There’s a restaurant on the ABC/Disney studio lot in Burbank called The Rotunda that looks and feels like a bookless library suffering from depression. Conversation over meals among mostly black-suited executives and their Cali-casual ”creative” clients is hushed and intense; the air is so cold you half expect a frozen Walt Disney to shimmer in and announce he’ll be your waiter.
It’s exhilarating, therefore, when Roseanne enters the room wearing a big smile and Mickey Mouse ears — one of those cheesy felt hats you get at a Disney amusement park. ”Look!” she yells excitedly, as grave faces swivel like bobblehead dolls. ”I just came from a meeting with these guys and they gave me a Mickey Mouse hat with my name stitched on the back! I love it!”
A waitress appears at her side as soon as she sits down. ”Did you see my name? Isn’t that cool?” Roseanne asks. The waitress agrees, adding, ”My mom loves your show.” Roseanne says, ”That’s nice, thank you,” and orders a Cobb salad, no bacon. After the young woman leaves, Roseanne says in a low voice, ”See? This is why I gotta make a comeback. She’s still talkin’ about my old show, and her mother watches it, not her.” She sighs.
People certainly won’t be thinking about her working-class-mom sitcom character once they get the double dose of ”The Real Roseanne Show,” a seven-week reality series, premiering Aug. 6 on ABC, that documents the creation of the foodie talk show ”Domestic Goddess,” which will premiere on cable’s ABC Family in late September. ”The Real Roseanne,” overseen by documentarian R.J. Cutler (”The War Room”), who had up to five camera crews filming constantly, shows its subject taking meetings, pitching her show to the network, and squabbling both amiably and viciously with her production staff, which consists primarily of her 25-year-old son, Jake, and her 27-year-old son-in-law, Jeff. Viewers will also be taken to Roseanne’s California home, where she employs her first husband, Bill Pentland, as a handyman, and Pentland’s wife, Becky, as her personal assistant. Says Roseanne gleefully, ”That’s how I introduce her: ‘This is my first husband’s second wife.”’
A day earlier, Roseanne had been in the thick of this family bouillabaisse — simmering during a photo shoot for the ABC Family show. Posing for pics with a peasant-bloused, blue-jeaned, frying-pan-wielding Roseanne were Jake; Jeff; his wife, Jennifer (Roseanne’s 27-year-old daughter); Jeff and Jenny’s 2-year-old, Ethan (yes, the 50-year-old Roseanne is a grandma); another daughter, 28-year-old Jessica; as well as the Pentlands and various hangers-on (hairdresser, personal trainer) who’ll be part of the reality show. Ethan was bawling, and only Roseanne’s barroom bellow could be heard over him: ”My bra just snapped!” she hollered at one point, and wardrobe people scurried over. Later, when she had to make a quick on-set change, I observed the human curtain of people surrounding her, as jeans were dropped and a dress was lowered over the 5-foot-2-inch goddess. She caught my eye and yelled, ”Don’t look at my ass!” (For the record: surprisingly small, parchment-white, seemingly quite firm.)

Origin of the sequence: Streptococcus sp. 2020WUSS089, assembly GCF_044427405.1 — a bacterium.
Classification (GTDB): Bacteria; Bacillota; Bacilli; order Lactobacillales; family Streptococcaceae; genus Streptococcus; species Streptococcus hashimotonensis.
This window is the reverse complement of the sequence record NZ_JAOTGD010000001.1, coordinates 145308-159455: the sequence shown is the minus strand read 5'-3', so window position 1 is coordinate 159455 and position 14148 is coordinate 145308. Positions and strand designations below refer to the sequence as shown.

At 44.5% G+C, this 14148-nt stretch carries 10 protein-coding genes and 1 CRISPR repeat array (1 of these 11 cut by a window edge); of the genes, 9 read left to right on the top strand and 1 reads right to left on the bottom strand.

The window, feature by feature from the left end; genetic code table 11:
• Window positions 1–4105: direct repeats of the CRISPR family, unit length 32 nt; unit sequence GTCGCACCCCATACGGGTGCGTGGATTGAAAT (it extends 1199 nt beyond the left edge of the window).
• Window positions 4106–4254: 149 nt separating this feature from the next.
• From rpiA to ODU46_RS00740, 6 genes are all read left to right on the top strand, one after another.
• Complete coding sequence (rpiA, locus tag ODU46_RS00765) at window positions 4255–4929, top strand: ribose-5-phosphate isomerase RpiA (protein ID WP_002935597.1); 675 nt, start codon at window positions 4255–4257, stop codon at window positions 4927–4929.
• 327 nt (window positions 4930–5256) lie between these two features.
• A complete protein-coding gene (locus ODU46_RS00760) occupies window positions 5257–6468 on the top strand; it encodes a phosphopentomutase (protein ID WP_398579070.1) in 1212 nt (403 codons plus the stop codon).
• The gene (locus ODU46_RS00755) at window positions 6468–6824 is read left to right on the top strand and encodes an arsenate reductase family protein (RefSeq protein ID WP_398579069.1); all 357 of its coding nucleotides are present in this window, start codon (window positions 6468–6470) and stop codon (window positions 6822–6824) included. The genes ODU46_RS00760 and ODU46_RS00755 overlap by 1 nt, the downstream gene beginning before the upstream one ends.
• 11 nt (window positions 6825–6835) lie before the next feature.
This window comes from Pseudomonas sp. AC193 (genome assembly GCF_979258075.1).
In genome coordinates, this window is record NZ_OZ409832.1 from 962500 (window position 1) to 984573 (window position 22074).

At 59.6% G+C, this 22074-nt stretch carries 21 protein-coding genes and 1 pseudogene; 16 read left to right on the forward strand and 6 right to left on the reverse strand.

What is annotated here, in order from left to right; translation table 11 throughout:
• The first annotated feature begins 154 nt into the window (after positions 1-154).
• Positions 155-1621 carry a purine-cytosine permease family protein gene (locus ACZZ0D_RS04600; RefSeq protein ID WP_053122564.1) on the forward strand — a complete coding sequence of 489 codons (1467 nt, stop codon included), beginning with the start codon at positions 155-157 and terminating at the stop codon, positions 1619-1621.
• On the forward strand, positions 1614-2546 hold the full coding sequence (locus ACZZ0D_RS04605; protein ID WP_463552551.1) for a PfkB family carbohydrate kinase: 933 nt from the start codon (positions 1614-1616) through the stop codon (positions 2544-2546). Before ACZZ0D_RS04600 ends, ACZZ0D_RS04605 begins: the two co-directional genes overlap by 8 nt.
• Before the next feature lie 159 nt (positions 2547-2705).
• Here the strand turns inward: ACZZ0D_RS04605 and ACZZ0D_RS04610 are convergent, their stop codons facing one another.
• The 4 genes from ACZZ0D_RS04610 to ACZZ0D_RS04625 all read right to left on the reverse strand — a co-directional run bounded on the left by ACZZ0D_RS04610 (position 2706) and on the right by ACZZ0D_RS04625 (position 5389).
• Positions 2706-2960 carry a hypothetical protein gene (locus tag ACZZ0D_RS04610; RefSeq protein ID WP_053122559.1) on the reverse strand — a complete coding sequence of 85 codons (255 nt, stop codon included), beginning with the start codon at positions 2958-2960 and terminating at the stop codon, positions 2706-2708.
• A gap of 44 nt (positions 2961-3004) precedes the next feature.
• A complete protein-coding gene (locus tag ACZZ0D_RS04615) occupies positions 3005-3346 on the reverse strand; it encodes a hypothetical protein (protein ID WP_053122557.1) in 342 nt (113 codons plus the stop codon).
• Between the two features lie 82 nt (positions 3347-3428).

Roseanne will tell you that the original goal of the show was ”all about not being on a diet. I’m cookin’ with fat and sugar and butter — butter rules! — and all that kinda comfort stuff. I think everybody’s kind of sick of that dieting stuff. I wanna make a George Foreman grill that adds fat.” Has she ever watched, oh, say, Martha Stewart’s show? ”No. I don’t like when someone takes a radish and carves it into a f—in’ swan.”
”The Real Roseanne Show” is more deep-dish. ”The whole subtext of this show is that I’m fighting a spiritual war inside me where I’m always wanting to be mean and yell at people and fire ’em,” she says. ”But then I [and here she inhales deeply] take a meditation breath and try to do the right thing, because I don’t wanna go to hell, y’know?” Asked after the photo shoot whether this strikes them as true, her kids — well out of earshot of Roseanne — agree…more or less. Jessica: ”There were times when you wanted to call her a bitch, but I’m not gonna do it in front of a camera if I can help it.” Says Jake of the ”Real Roseanne” cameras: ”They wanna chase the dirt, y’know, to make it interesting.” And it sounds like it did get interesting: ”I was almost fired from the cooking show,” says Jake. ”I said something [critical] in a meeting, and I guess I embarrassed Mom. She didn’t talk to me for a week after the pilot.”
None of the brood have much production experience, and Roseanne freely admits, ”I gotta do this for them. I owe them, to get them started.” Because they’ve had tough childhoods, I ask? Because of your public and private life — the raucous marriage to Tom Arnold, the accusations of abuse you made about your own parents, the way you burned through staff on your great sitcom, Roseanne, before it imploded in self-parody in 1997?
”Yeah,” says Roseanne. ”All of that.”